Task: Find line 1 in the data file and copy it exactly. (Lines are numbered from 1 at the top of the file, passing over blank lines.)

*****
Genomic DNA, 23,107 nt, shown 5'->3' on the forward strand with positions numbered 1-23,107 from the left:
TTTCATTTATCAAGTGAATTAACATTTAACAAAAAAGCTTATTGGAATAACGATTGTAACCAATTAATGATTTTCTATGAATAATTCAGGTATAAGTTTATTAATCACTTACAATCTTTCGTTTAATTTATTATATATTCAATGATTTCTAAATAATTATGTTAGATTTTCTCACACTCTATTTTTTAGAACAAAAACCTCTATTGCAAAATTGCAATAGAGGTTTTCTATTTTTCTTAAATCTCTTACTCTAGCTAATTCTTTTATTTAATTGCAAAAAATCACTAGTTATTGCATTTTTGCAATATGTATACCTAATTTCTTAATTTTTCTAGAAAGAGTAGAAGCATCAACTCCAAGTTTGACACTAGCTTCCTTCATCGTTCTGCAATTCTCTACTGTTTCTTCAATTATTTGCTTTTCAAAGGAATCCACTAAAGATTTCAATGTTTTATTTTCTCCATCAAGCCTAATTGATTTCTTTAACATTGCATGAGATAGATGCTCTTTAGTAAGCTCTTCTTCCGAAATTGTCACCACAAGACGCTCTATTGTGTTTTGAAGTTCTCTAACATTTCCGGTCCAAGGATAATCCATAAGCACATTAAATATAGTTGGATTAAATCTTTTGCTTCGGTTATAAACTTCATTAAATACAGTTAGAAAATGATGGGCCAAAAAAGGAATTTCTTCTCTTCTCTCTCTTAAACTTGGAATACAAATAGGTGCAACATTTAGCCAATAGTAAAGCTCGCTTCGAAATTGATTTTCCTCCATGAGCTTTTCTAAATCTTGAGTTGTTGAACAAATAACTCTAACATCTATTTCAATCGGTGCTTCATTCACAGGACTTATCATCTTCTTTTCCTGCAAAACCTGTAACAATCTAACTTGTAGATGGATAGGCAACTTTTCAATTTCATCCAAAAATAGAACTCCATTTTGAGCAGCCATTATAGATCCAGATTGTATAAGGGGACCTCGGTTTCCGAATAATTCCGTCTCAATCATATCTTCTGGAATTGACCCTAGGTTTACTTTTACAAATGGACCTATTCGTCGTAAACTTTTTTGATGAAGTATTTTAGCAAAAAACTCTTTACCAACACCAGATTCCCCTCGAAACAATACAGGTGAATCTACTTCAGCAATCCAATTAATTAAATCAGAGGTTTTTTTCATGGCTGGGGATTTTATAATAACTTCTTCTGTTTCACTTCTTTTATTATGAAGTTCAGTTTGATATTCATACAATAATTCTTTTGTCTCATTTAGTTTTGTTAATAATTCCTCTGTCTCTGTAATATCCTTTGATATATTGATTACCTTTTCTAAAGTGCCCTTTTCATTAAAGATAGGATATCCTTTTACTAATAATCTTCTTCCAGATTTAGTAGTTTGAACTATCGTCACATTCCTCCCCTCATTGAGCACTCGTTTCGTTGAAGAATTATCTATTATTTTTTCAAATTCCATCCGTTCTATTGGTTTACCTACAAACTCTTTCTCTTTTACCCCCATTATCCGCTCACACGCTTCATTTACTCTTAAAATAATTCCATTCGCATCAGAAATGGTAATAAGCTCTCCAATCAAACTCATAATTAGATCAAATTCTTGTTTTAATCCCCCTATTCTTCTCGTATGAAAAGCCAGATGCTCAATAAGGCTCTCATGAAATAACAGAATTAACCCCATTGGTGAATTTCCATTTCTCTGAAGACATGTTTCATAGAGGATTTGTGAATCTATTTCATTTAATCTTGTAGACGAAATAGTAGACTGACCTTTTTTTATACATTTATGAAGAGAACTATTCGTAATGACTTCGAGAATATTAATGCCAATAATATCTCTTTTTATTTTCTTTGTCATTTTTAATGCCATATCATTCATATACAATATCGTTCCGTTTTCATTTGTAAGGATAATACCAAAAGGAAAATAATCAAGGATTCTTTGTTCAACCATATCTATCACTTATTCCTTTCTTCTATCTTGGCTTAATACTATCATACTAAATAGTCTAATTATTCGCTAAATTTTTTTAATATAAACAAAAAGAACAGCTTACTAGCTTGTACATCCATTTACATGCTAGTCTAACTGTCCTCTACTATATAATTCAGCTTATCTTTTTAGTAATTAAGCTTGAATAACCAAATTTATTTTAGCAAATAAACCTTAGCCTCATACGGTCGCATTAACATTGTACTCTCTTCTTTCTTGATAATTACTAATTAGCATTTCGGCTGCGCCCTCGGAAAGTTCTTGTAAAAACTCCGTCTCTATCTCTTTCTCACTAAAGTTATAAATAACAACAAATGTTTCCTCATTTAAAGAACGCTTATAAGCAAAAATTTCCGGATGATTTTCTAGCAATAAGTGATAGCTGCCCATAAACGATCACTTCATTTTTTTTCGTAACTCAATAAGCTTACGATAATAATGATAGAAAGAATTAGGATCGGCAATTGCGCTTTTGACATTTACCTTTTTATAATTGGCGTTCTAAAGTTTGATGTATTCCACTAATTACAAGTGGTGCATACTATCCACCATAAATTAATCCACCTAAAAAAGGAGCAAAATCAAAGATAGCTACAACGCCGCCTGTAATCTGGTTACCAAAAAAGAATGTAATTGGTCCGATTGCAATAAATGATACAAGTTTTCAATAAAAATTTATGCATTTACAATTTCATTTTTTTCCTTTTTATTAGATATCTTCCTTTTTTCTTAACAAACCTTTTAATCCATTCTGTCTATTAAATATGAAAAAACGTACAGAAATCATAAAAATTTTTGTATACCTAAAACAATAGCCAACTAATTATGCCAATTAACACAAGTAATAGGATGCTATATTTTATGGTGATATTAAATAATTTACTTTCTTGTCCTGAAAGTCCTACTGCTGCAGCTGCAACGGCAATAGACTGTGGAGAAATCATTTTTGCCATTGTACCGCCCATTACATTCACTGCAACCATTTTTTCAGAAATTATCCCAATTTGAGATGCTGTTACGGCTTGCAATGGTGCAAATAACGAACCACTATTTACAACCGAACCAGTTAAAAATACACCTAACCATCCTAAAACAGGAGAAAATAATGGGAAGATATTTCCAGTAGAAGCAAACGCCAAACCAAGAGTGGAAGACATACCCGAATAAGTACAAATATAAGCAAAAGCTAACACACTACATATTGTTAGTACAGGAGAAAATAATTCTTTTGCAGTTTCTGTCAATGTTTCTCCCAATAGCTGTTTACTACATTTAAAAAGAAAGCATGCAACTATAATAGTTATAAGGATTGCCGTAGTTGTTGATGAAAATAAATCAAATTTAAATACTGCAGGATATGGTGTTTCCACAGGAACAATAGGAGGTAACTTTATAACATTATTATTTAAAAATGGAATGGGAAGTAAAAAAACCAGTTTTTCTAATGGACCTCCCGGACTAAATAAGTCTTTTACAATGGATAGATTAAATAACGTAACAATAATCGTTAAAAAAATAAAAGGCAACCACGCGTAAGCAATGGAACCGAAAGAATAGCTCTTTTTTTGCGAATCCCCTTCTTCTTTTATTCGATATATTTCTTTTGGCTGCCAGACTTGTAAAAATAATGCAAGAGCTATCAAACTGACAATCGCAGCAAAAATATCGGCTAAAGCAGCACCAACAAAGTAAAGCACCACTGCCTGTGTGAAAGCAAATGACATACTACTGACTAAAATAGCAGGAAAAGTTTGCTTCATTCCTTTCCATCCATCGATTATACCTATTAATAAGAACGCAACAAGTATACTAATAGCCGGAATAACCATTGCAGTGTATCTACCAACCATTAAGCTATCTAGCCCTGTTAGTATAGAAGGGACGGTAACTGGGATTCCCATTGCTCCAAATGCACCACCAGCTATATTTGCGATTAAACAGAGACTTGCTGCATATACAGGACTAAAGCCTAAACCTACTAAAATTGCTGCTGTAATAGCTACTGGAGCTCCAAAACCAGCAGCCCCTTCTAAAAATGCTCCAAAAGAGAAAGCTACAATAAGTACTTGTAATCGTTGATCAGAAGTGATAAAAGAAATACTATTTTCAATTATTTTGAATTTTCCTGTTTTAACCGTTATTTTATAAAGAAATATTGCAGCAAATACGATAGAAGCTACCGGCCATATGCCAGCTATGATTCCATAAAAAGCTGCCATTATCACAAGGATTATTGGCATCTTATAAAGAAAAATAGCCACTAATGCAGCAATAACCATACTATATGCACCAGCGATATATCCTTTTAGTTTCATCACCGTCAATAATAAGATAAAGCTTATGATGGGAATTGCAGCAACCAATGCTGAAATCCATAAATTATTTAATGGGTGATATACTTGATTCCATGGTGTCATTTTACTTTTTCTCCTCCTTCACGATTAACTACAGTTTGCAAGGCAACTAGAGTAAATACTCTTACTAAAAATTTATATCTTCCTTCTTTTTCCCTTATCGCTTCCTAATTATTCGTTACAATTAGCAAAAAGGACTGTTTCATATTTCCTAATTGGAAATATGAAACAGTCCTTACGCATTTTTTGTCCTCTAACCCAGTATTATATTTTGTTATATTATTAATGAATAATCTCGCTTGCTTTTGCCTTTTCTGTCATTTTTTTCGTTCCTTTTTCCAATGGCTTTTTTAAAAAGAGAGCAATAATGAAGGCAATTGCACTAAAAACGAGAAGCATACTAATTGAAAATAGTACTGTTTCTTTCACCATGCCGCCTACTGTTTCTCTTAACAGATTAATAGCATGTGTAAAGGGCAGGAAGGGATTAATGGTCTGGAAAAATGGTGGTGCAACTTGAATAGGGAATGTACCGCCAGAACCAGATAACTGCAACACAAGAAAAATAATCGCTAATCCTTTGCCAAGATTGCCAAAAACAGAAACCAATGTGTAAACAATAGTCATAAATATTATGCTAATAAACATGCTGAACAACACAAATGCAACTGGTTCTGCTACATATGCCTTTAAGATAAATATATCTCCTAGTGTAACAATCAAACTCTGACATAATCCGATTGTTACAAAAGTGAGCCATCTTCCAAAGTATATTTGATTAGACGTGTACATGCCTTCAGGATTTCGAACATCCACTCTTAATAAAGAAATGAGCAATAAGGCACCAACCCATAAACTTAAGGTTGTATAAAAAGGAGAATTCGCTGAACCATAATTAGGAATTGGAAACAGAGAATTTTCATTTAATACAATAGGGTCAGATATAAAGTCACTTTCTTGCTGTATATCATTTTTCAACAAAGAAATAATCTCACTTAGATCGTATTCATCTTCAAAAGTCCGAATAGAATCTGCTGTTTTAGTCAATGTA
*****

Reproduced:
Genomic DNA, 23,107 nt, shown 5'->3' on the forward strand with positions numbered 1-23,107 from the left: